Thursday, March 1, 2012

Here We Go Again

I love inspirational stories and people. Reading about the success of others gives me hope when I'm feeling like I just can't do it anymore...whatever "it" is. Being an inspiration is something I'm still not comfortable with. When people tell me that my story has inspired them, it touches my heart. I wrote my book and sporadically post on this blog primarily because I don't know how else to release what's inside me, but it's also with the hope that my words might help someone else feel not so alone.

But what happens when your inspiration isn't being very inspirational? When people reach their goals, do they no longer err? Which is to say, are they no longer human? I think that when I read about people who've succeeded where I'm still trying, I assume they've become immortal, somehow. Such as: an addict with ten years clean must be fixed. No more cravings, no more using dreams, no more demons. Or: a fat chick who's achieved her goal weight must be perfect. No more cravings, no more eating dreams, no more demons. All of which leads me to assume that I'm broken beyond repair.
I have five years of sobriety, but I still have cravings and using dreams, and although I'm nowhere near my goal weight, I still struggle with my eating disorder in so many ways.

How can I possibly be an inspiration to other people when I'm completely fallible?

Then I started thinking - something I've been working on lately - and trying to knock what I hope is some sense into myself. It doesn't make sense that there's some magical brass ring and I'm the only one in the universe who will never have access to it. What does make sense is that people just don't talk about the flip side of reaching a goal. And maybe they're right. After all, we all know about the difficulties in life. What we want to hear about are the successes, the joys, the heroes, and we like our heroes to shine. I totally agree. My inspiration for weight loss looks like this:

                                                                   Not this:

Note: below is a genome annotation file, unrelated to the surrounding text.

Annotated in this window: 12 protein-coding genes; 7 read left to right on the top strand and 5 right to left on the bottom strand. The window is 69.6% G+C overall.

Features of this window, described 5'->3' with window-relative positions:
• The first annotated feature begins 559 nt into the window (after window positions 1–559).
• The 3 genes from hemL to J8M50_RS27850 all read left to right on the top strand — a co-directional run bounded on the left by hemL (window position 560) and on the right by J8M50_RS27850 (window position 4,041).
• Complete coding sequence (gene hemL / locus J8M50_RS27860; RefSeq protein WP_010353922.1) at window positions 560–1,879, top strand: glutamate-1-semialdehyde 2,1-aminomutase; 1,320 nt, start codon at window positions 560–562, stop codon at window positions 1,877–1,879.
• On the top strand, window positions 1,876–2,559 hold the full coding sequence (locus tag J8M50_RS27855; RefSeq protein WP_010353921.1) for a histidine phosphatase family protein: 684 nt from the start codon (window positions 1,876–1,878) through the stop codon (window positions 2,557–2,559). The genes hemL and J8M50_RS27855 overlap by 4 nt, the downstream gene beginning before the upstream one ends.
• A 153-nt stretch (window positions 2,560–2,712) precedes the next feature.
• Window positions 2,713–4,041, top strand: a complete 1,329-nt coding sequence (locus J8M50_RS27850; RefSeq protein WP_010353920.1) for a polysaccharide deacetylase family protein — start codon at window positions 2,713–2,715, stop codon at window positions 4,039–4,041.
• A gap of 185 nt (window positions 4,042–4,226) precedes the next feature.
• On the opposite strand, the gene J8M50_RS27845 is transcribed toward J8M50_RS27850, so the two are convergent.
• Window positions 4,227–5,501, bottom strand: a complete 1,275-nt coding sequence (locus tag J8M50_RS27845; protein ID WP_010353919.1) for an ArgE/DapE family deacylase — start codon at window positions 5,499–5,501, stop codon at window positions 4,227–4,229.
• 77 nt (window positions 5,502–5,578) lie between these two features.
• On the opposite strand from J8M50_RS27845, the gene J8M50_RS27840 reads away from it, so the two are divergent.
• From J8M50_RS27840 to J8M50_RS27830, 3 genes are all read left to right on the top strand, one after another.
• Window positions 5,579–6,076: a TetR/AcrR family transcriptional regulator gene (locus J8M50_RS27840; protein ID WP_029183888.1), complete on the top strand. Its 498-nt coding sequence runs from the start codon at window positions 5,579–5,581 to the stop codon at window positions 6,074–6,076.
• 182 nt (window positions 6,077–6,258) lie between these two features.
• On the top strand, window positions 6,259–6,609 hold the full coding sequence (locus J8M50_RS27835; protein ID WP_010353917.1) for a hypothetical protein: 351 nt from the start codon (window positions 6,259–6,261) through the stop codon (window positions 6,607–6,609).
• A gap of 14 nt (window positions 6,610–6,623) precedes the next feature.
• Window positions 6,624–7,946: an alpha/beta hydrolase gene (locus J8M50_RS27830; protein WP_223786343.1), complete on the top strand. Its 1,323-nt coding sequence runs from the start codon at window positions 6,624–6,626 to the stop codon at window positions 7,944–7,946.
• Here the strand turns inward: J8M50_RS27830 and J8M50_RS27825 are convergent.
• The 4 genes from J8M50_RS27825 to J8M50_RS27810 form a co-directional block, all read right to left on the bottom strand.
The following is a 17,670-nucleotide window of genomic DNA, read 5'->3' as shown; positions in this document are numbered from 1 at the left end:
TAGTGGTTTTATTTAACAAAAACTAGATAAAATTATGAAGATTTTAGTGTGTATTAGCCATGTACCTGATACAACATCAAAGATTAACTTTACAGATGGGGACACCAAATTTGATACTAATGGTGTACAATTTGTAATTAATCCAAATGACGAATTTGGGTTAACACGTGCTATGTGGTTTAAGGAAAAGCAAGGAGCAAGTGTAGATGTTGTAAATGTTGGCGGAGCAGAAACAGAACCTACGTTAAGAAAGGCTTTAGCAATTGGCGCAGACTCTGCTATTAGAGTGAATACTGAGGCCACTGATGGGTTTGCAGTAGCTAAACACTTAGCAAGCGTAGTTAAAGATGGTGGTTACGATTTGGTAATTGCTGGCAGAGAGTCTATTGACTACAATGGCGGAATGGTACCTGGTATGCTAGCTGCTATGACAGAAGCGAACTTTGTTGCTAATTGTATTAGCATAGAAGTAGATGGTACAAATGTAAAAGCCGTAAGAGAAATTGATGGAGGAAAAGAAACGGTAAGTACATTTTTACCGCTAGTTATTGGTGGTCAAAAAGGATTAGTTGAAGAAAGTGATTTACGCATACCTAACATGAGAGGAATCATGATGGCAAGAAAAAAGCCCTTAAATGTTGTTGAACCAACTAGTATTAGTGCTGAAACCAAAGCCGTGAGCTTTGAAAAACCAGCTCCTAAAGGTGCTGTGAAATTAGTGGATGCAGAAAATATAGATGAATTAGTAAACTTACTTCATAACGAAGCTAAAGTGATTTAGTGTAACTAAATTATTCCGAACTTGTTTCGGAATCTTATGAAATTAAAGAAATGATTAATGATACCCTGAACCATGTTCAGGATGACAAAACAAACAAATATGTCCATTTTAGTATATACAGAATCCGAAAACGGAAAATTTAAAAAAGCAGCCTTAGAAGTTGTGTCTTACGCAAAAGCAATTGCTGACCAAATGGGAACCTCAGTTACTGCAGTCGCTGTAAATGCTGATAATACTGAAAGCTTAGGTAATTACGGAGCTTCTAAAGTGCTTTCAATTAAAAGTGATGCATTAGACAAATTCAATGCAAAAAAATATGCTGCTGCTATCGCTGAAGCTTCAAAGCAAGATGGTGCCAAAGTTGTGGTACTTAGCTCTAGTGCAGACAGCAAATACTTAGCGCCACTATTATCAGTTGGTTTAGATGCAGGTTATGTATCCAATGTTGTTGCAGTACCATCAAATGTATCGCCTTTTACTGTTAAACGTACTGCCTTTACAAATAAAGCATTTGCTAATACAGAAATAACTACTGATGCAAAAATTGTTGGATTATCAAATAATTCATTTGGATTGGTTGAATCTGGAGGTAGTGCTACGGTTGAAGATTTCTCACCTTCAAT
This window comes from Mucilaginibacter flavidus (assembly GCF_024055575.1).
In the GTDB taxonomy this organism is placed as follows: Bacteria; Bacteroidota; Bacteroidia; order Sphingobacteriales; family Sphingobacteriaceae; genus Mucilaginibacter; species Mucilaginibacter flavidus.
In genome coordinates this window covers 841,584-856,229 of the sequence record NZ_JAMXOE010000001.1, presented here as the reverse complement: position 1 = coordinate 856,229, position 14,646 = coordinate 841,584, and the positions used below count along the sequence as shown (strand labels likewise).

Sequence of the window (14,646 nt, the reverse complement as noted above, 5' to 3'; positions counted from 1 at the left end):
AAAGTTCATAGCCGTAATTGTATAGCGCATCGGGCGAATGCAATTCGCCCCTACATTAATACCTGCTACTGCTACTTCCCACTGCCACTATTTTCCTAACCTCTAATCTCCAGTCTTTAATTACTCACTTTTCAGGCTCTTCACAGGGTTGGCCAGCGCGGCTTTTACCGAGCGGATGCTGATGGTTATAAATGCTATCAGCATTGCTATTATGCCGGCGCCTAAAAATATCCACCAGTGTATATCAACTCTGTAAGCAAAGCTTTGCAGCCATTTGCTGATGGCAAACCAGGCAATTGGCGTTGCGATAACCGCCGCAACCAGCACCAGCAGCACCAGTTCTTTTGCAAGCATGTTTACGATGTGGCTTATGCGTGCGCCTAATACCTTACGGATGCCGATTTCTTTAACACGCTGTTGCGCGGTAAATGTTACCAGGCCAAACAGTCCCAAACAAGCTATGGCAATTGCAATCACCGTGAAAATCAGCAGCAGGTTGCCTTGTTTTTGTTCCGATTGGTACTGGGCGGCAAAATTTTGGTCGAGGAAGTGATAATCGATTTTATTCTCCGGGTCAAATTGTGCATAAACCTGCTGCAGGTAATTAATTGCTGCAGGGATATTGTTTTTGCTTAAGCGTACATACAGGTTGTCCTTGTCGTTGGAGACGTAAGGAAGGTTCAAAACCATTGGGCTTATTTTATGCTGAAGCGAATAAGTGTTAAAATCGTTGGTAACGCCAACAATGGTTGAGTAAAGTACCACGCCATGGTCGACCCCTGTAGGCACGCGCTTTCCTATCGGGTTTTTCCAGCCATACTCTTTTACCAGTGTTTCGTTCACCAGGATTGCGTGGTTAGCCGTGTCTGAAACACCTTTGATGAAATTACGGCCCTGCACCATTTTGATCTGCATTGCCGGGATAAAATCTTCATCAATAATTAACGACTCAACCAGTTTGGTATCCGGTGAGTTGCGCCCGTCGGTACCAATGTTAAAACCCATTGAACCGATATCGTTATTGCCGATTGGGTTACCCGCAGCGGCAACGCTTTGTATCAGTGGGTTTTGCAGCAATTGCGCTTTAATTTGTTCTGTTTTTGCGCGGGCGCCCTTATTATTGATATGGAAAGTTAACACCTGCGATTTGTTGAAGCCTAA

But if there's one thing I am, it's human and frankly, if I only wrote on the days things were going great....well, you know.

Tomorrow is pinch and poke day. Every three weeks, my trainer weighs me and takes all my measurements. (I think he even makes up some measurements to take.) We go into a back room - my choice - and he whips out a bunch of medieval instruments that look like some steam-punk author's wet dream, and goes to work on me. Pinching and poking and saying things like, "Did you shave your legs today?" When the open wounds clearly indicate that I have.

I know tomorrow's results will be positive. I've been working so hard, there's no way they can't be. So why do I come completely undone the couple of days before this happens? Why do I go on tilt and let my eating disorder and old thinking patterns spiral out of control? It doesn't make sense. It's like running a race where just as you round the bend and can see the finish line, you pull out a gun and shoot yourself in the foot.

And that's where I think I'm onto something, although I'm not sure I'm fully in touch with it yet. It's about sabotage. It's about me sabotaging myself. Why? Well, if I knew that I wouldn't be sitting here typing snappy prose. I'd have my ass at the gym where I could be making myself feel better instead of....


I may not have it yet, but maybe I'm starting to get it.


1 comment:

  1. No one is perfect. No one. No matter how high they reach or how bright they shine.

    It doesn't matter if you become an inspiration to other people. Your vulnerabilities and insecurities are no less real, and that's what makes you human, as you said in this post.

    That's also what MAKES you the inspiration - that you struggle against those vulnerabilities every day and carry on. That is strength.